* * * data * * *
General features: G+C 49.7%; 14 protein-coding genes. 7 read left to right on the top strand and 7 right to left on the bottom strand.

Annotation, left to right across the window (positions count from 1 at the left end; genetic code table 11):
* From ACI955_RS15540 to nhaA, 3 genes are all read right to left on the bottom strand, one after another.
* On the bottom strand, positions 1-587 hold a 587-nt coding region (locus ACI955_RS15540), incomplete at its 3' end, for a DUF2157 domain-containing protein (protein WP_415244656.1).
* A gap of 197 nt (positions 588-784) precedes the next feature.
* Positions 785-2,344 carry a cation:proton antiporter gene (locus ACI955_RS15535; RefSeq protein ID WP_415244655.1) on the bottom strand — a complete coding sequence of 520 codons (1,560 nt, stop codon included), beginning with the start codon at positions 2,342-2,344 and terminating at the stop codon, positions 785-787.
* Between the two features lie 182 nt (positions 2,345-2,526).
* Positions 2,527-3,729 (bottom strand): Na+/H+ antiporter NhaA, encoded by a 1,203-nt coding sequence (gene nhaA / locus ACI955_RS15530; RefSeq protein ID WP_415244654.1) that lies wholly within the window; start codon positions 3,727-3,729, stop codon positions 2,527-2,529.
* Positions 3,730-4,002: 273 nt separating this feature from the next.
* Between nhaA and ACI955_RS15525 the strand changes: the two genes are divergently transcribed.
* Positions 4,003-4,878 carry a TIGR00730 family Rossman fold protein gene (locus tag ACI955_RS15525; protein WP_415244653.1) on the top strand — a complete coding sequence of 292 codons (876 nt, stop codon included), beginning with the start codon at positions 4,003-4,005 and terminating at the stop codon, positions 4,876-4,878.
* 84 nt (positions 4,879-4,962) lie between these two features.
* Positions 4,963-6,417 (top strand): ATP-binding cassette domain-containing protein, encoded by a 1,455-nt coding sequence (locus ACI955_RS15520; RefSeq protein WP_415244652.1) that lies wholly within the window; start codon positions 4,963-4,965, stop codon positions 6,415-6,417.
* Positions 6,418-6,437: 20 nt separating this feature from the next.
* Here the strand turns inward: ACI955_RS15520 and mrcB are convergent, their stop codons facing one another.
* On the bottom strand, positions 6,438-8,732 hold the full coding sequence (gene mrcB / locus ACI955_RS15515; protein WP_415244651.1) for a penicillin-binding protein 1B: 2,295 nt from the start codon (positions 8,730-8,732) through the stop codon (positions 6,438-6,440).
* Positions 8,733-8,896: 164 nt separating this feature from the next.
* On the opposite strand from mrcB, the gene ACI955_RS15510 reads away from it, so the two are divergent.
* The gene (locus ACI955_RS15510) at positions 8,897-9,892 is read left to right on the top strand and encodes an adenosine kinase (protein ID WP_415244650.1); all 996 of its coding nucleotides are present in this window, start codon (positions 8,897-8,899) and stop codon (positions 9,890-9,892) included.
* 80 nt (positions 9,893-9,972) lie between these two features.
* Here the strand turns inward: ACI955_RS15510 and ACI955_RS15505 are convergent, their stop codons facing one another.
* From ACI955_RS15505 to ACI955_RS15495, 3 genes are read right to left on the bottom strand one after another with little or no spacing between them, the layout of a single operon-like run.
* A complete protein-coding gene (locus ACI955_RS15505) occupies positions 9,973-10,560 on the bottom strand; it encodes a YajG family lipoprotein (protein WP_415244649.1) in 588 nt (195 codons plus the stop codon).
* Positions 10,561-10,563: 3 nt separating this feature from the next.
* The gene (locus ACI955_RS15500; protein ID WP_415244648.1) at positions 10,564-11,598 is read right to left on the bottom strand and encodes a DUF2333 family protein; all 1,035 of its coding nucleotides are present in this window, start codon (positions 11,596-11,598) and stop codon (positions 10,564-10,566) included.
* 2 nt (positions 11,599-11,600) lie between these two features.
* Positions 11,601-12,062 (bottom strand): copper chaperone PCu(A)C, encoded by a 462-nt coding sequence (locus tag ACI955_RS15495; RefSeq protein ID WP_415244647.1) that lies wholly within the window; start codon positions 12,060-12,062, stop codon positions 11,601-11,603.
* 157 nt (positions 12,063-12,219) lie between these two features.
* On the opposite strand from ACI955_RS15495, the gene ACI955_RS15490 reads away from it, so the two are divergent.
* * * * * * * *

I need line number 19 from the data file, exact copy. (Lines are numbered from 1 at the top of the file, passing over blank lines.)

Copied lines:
* The gene (locus ACI955_RS15510) at positions 8,897-9,892 is read left to right on the top strand and encodes an adenosine kinase (protein ID WP_415244650.1); all 996 of its coding nucleotides are present in this window, start codon (positions 8,897-8,899) and stop codon (positions 9,890-9,892) included.